Transportation Challenges & Answers

Research is continually being conducted to determine quality of life issues faced by older Americans. In addition to the obvious health, safety, and financial concerns, one issue that regularly is noted is transportation difficulties.

For some people, the skills required to drive a car safely can deteriorate as they age. Loss of eyesight, slower reflexes, and memory loss can create a situation that makes it necessary to stop driving.  This can create a difficult situation for everyday needs and the simple feeling of freedom that we all want.

About 600,000 older adults stop driving each year, according to the National Association of Area Agencies on Aging. The sudden loss of transportation independence can lead to isolation issues and subsequent medical problems brought on by isolation, including high blood pressure, heart disease, obesity, a weakened immune system, anxiety, depression, cognitive decline, dementia, and even death.

Transportation assistance often becomes the responsibility of family caregivers. According to a 2018 survey from the National Aging and Disability Transportation Center, roughly 40% of caregivers spend five hours or more a week providing or arranging transportation. This need can increase the stress on the caregiver as they juggle their private lives, their jobs, and their caregiving responsibilities.

Many people turn to public transportation. This can be an affordable option as many services offer a discount for elder riders. However, there are factors that can make traditional public transportation less attractive for the non-driver.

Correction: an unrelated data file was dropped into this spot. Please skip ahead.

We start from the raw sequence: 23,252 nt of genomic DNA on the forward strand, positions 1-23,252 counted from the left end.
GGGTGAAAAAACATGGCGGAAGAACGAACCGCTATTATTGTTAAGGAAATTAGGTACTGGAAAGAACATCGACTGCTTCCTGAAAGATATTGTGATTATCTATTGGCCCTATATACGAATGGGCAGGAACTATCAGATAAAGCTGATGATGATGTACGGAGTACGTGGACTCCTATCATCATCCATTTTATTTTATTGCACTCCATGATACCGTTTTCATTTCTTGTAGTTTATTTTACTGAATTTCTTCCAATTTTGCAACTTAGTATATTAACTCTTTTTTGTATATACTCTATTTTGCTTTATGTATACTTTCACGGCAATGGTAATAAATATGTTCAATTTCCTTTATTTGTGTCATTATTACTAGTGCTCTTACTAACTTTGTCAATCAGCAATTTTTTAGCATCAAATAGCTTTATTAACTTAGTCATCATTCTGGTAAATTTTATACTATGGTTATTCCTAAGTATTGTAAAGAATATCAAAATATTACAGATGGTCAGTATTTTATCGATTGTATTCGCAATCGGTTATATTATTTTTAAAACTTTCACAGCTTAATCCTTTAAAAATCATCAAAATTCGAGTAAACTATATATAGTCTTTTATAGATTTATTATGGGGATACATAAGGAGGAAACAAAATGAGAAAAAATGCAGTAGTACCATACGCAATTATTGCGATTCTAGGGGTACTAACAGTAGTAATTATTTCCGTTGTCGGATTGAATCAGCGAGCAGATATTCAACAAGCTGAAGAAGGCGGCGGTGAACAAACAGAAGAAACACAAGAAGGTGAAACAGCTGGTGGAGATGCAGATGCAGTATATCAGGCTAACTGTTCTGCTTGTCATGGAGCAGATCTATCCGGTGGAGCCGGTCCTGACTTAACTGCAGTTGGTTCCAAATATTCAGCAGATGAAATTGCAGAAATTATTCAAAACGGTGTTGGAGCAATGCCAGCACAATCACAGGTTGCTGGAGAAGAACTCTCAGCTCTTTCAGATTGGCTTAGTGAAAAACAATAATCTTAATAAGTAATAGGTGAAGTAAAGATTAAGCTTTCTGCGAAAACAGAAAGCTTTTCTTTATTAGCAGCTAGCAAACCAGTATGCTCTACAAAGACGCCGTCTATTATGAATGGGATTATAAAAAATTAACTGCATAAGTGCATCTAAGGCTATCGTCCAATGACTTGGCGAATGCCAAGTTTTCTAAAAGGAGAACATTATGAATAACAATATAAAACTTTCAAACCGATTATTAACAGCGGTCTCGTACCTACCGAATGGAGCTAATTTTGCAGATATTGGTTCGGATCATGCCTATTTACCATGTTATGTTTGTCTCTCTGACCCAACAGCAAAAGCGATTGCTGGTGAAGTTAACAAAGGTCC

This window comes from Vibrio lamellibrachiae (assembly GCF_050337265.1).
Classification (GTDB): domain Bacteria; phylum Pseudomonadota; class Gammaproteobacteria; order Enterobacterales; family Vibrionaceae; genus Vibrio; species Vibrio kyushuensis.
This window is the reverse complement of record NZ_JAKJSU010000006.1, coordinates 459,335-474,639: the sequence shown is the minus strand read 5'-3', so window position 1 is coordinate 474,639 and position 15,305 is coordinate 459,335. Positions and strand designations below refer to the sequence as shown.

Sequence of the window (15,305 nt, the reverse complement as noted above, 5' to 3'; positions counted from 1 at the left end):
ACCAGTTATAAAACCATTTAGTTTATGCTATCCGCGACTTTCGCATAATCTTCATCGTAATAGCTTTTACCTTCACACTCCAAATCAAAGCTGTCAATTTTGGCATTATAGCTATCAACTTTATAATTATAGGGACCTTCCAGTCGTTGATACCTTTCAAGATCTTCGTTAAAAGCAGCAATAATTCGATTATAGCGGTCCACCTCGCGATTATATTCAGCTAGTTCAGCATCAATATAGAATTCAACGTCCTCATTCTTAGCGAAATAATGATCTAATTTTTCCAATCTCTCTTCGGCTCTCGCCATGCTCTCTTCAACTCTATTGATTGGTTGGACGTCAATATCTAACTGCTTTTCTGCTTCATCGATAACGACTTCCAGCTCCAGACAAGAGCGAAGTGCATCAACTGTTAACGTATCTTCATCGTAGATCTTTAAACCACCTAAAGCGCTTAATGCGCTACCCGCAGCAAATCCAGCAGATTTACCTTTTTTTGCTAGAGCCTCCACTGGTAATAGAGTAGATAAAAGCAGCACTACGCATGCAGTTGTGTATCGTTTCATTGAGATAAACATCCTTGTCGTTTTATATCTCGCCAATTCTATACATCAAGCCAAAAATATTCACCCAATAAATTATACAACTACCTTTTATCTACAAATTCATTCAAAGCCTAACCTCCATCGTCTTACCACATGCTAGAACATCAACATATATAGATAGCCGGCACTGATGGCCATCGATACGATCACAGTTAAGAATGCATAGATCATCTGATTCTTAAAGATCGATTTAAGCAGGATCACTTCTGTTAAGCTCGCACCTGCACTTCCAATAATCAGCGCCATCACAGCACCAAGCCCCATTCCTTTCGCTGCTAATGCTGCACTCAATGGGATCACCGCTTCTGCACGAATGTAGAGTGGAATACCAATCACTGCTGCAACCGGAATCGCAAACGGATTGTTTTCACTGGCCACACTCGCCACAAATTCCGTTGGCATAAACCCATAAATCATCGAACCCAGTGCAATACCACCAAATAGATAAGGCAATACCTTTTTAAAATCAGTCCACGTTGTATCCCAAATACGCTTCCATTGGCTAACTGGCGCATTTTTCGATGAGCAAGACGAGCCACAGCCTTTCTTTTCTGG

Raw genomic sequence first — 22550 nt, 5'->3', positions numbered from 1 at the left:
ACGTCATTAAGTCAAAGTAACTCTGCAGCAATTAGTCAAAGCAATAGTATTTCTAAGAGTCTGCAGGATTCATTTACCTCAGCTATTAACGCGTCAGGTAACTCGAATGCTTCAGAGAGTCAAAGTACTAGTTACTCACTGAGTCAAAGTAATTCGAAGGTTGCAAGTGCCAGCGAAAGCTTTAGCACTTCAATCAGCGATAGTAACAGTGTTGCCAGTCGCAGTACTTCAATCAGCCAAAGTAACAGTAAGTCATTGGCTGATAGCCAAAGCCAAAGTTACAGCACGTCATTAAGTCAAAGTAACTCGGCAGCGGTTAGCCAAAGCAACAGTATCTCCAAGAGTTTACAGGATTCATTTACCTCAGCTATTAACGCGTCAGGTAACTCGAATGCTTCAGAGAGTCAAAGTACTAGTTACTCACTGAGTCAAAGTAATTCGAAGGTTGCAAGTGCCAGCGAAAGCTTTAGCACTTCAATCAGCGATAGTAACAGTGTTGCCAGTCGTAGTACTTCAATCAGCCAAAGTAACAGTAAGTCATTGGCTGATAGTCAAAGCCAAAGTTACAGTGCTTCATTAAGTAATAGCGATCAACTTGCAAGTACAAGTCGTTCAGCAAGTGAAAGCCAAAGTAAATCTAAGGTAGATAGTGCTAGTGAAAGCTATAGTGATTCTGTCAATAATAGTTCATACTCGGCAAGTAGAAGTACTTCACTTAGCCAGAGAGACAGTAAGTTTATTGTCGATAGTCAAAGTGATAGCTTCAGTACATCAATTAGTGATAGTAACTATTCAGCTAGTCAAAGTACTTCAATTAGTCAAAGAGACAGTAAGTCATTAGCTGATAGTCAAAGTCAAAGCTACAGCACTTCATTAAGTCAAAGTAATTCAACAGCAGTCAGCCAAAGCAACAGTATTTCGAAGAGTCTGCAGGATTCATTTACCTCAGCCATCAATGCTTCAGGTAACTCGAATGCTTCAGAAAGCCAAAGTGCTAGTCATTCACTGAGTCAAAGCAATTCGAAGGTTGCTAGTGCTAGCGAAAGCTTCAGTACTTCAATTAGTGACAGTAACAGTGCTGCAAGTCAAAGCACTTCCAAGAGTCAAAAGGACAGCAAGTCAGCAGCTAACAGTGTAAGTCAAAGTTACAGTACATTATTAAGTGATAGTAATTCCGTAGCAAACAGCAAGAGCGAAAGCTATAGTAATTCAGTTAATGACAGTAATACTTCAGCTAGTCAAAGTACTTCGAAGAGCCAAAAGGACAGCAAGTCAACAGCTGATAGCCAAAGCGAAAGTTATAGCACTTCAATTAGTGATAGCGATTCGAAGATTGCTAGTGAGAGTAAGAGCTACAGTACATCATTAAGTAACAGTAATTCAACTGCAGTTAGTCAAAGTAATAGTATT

1. Distance to public transportation. In many communities, there are bus or train services available, but the pickup location can be far from the rider’s home. In addition to distance, lack of or poorly maintained sidewalks and hilly conditions can make walking to a pickup location difficult or dangerous.
  2. Difficulty boarding a bus. Stepping up onto a bus can be difficult for an older person. Kneeling buses or extendable stairs can help with this situation, but the rider needs to check beforehand to make sure their chosen bus route is served by an accessible vehicle.
  3. Convenience. It’s not uncommon to need to take a scheduled bus/train several hours before your appointment/event or to wait an extended period of time for a return trip due to limited service.
  4. Limited Hours of Operation. Many public transportation services only run during the day on weekdays. Evenings, weekends, and holidays, the rider must find an alternative.
  5. Unexpected cancellations. Inclement weather and other circumstances can cause a scheduled bus/train to be cancelled.

There are several options for non-drivers to get around their communities and around the North Shore.  With pre-planning and patience, getting to an appointment/event can be managed. The MBTA, CATA, Councils on Aging, Veterans Service Agencies, hospitals, ambulance services, taxi and ride share services, and more offer a variety of options for the non-driver. The MBTA and CATA now offer cellphone apps to help riders plan their trips.

For medical appointment transportation, SeniorCare offers a door-to-door escort service for people aged 60+, who are self-mobile, do not need physical assistance, wheelchairs, or oxygen tanks, and reside within SeniorCare’s nine community area (Beverly, Essex, Gloucester, Hamilton, Ipswich, Manchester, Rockport, Topsfield, and Wenham). There is no charge for this service, but the rider is required to pay any tolls or parking fees. Depending on the appointment location, three to seven days advance notice is required to utilize this service. For more information, contact SeniorCare’s Transportation Department at 978-281-1750.

SeniorCare has a “Transportation Resource Guide” that is available online at For people without access to the internet, a printed guide can be requested from SeniorCare’s Transportation Department at 978-281-1750.   This handbook provides information about transportation options for SeniorCare’s nine communities.